Winchester Model 1890 22 short, First model

Discussion in 'The Ask the Pros & What's It Worth? Forum' started by kuhrt, Aug 30, 2011.

  1. kuhrt

    kuhrt New Member

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    I have a Winchester 1890, 22 short, first model. It appears to be in very good condition. The serial number is 676, probably manufactured in 1890. It has some kind of delux stock and different sights then I have seen on otherguns. I am looking any information I can get on the gun especially the value. I am interested in selling it. I have attached some pictures.

    Attached Files:

  2. Jim K

    Jim K New Member

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    That rifle was made in 1891. I think you have a very rare rifle there, and it looks original and almost new except where it would normally be handled for firing. I'll stick my neck out and say it is neither a restoration nor a gunsmith job and that the "schutzen" butt plate and tang sights are from the factory. I'll make a WAG at $20k, but will be happy to hear from others.

    Jim
  3. Jim Hauff

    Jim Hauff New Member

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    Not many (I can't think of seeing any, anywhere) of that model with the "GERMAN" style butt configuration, and I've seen a few of those of the years. I'm with Jim K on the valuation - but that of course means bringing it to the attention of the right collectors. National auction house would probably be the best place to put it before the public. VERY NICE item.
  4. Bert H.

    Bert H. Member

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    Hello,

    The butt plate is the "Swiss" type, and the butt stock is also the "Swiss" style cheek piece. They were somewhat common on the Model 1885 Single Shot Rifle, especially the higher grades.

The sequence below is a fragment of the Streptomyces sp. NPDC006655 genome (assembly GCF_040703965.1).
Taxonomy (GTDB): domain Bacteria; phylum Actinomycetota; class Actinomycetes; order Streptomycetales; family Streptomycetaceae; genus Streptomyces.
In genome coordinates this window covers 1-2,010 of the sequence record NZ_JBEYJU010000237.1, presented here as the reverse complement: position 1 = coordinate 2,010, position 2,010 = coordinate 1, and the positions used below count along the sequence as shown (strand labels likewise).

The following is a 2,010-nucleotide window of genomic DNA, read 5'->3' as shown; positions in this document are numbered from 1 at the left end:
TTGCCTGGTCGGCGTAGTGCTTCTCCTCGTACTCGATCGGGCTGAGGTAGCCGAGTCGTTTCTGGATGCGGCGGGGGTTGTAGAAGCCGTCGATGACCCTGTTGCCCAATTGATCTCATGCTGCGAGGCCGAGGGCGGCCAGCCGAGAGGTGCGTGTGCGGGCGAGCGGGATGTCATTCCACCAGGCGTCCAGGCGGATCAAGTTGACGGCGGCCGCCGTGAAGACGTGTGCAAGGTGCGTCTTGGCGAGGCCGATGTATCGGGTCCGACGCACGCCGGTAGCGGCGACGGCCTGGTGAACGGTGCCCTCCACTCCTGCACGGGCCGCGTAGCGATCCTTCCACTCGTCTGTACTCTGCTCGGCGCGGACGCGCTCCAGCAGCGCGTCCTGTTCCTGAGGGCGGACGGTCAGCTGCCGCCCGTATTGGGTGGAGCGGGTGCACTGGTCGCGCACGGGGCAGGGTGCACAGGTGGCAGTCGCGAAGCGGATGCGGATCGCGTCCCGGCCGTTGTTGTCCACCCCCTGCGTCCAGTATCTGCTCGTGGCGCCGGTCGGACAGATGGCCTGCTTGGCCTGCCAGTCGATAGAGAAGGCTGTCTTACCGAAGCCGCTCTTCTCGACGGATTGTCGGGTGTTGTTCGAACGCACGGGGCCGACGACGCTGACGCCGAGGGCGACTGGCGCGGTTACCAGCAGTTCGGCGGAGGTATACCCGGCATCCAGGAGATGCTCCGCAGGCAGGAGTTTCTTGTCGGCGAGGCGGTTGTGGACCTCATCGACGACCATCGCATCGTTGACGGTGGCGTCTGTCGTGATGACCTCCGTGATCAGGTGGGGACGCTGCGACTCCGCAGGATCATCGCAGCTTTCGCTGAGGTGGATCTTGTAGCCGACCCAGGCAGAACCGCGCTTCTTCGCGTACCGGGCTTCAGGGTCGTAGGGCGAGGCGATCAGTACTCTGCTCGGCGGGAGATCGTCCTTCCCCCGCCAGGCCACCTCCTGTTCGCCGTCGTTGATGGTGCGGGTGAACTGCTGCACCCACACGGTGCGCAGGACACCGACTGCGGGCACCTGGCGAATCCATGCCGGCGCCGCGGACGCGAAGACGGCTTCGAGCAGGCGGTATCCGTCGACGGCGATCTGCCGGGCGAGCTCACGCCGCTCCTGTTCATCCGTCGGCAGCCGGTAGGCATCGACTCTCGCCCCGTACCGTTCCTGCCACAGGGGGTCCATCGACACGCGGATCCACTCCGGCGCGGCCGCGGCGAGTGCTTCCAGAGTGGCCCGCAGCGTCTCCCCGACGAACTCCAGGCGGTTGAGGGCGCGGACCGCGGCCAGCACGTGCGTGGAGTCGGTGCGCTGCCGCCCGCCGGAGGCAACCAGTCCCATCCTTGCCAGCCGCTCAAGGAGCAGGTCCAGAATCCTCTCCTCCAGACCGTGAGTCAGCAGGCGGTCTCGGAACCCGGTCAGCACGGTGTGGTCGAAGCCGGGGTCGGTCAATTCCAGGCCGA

The front sight is a Winchester globe, and the rear sight is Mid-Range vernier. Both sights are very frequently found on the Model 1885 as well. The sights alone are worth $1000+

    What bothers me is the plain "jane" slide handle stock in concert with that butt stock. Also, what is the odd looking color transition on the rear section of the butt stock? Can you post a clear close-up picture of just the butt stock?

    Without a factory letter authenticating everything on that rifle (the sights and butt stock & butt plate), I would not get too excited about the potential value just yet. I highly recommend that you contact the Cody Firearms Museum research office and order a factory letter. The $60 will be well spent moeny if the rifle letters in its current configuration. If it does not letter, you have a $2500 rifle. If it does letter exactly, you have a $25000+ rifle.

    Bert H.
    Last edited: Aug 30, 2011
  5. kuhrt

    kuhrt New Member

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    Thanks you all for the information. I had no idea about this gun until I just recently started looking into it. I do not know when the rifle came into the family. I just know that my father had it since for as long as I can remember. I am posting a few more pictures of the stock.

    Attached Files:

  6. Bert H.

    Bert H. Member

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    Well now, that is bad news:(

    The checkering on the butt stock is not factory original, most especially the odd looking pattern on the rear section. If the rifle letters with a Swiss cheek piece and Swiss butt plate, it is a terrible shame that someone defaced it by checkering it.

    I have sent in a serial number research request to the CFM for your rifle... I will post the results when I receive them.


    Bert H.
    Last edited: Aug 31, 2011
  7. Jim K

    Jim K New Member